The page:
Guest // Thomas Seyfried, PhD
Half of men and one-third of women will receive a cancer diagnosis sometime during their lives. Increasingly, more patients are declining conventional treatment. They are interested in a different kind of approach to cancer management and prevention.. one that is more cutting edge and incorporates the latest research.
If we can understand what cancer is, what feeds it, and why metastasis happens, then we can find and apply more effective strategies to shrink (and hopefully eliminate) tumors.
Meet Professor Thomas Seyfried. He is a biochemical geneticist who has been investigating the lipid biochemistry of cancer for thirty years. His pioneering research expands on Otto Warburg’s groundbreaking theory that cancer is a disease of energy metabolism. With this framework, he’s able to explain the relationship between cancer and inflammation, vascularization, cell death, drug resistance, and genomic instability. Discussion topics during today’s show include:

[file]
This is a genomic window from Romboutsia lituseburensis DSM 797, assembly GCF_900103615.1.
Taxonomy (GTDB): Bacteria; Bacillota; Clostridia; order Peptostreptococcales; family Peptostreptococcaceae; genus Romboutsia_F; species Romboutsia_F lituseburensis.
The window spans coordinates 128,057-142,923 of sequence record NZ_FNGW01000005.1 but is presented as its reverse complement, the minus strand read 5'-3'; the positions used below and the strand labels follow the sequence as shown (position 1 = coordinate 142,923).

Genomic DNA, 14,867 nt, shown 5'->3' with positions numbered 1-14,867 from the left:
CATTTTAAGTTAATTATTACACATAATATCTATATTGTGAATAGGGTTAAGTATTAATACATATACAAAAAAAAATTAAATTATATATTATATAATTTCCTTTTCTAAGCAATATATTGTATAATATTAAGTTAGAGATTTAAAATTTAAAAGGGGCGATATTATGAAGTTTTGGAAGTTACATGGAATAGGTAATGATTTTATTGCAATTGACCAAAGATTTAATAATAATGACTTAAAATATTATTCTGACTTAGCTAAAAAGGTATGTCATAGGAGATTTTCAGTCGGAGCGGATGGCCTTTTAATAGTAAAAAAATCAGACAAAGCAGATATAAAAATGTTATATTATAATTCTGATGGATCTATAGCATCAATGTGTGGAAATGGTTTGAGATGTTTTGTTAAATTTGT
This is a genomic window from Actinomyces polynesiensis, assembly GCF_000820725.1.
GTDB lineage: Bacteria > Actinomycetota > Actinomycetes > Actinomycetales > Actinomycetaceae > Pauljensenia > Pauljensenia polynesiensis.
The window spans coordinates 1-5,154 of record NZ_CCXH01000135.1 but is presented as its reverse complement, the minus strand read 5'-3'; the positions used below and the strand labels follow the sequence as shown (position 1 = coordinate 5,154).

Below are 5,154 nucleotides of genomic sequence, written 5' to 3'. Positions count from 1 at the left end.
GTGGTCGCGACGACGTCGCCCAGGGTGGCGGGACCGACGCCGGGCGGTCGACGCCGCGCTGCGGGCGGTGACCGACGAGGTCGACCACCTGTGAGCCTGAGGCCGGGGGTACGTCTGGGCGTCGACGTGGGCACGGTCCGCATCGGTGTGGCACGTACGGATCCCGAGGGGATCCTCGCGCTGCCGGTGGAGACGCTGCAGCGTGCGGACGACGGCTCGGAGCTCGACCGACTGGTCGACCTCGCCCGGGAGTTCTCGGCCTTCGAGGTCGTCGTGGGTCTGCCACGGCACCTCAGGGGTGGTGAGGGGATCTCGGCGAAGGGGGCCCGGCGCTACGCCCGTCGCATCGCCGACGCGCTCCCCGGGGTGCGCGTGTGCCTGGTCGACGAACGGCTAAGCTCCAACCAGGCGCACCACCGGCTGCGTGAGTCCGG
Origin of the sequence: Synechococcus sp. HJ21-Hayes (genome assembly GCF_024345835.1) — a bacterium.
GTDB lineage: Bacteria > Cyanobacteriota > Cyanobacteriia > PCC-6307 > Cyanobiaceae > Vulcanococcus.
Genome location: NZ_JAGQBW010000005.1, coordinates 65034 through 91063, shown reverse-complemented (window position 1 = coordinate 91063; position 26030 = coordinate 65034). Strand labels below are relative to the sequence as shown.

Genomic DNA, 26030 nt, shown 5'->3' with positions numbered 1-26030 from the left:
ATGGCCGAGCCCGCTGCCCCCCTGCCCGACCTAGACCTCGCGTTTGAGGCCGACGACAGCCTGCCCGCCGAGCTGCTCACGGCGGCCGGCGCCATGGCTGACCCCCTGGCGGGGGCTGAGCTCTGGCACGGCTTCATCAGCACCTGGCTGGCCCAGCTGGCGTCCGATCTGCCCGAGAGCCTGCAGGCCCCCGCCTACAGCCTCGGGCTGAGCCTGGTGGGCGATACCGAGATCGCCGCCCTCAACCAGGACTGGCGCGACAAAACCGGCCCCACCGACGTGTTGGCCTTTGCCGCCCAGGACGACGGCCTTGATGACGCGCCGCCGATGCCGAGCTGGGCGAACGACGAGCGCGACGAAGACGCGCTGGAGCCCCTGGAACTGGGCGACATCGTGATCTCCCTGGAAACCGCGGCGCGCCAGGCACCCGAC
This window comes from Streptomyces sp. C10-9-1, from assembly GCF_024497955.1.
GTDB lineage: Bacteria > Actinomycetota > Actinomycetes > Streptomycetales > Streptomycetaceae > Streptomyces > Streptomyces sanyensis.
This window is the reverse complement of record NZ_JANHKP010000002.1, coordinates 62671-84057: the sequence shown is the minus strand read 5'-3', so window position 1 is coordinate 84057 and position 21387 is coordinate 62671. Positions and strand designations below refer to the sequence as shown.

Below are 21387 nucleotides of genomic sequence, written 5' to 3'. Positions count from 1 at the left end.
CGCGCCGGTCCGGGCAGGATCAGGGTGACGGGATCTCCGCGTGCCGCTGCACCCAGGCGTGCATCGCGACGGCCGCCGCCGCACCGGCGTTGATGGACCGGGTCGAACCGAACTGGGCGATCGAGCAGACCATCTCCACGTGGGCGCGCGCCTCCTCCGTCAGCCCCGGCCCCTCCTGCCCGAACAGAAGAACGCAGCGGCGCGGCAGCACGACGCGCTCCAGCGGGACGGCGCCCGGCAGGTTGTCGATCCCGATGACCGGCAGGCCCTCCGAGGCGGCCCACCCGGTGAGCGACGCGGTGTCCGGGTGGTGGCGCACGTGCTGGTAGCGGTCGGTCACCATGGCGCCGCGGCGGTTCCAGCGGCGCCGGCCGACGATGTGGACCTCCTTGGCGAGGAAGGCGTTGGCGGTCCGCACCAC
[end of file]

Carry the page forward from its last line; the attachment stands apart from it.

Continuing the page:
- How does this view differ from the direction in which much of current research and funding is heading? (i.e., genetics)
- Is the controversy largely a matter of cause and effect (i.e., mitochondrial respiration and genetic damage)?
- What has been the response of the scientific community?
- Where is the research heading? (i.e., mouse to man, clinical trials?)
- What is the ketogenic diet and how is it implemented? How does this differ when applied to children?
- What is the Press-Pulse metabolic strategy for cancer management?
If you have questions, be sure to send them before the show or meet up with us on the blog afterwards to discuss.
Thomas Seyfried, PhD focuses on gene environmental interactions related to complex diseases, such as epilepsy, autism, brain cancer, and neurodegenerative (the GM1 and GM2 gangliosidoses) diseases. He investigates many of these diseases from the perspective of, genetics, lipidomics, and energy metabolism. Tom received his Ph.D. in Genetics and Biochemistry from the University of Illinois, Urbana, in 1976. He was an Assistant Professor in Neurology at Yale University School of Medicine. Tom has received awards from the NIH, The American Society for Neurochemistry, and the Ketogenic Diet Special Interest Group of the American Epilepsy Society. He was Chair, Scientific Advisory Committee for the National Tay-Sachs and Allied Diseases Association and serves on several editorial boards, for Nutrition & Metabolism, Neurochemical Research, the Journal of Lipid Research, and ASN Neuro. Read more about his work here.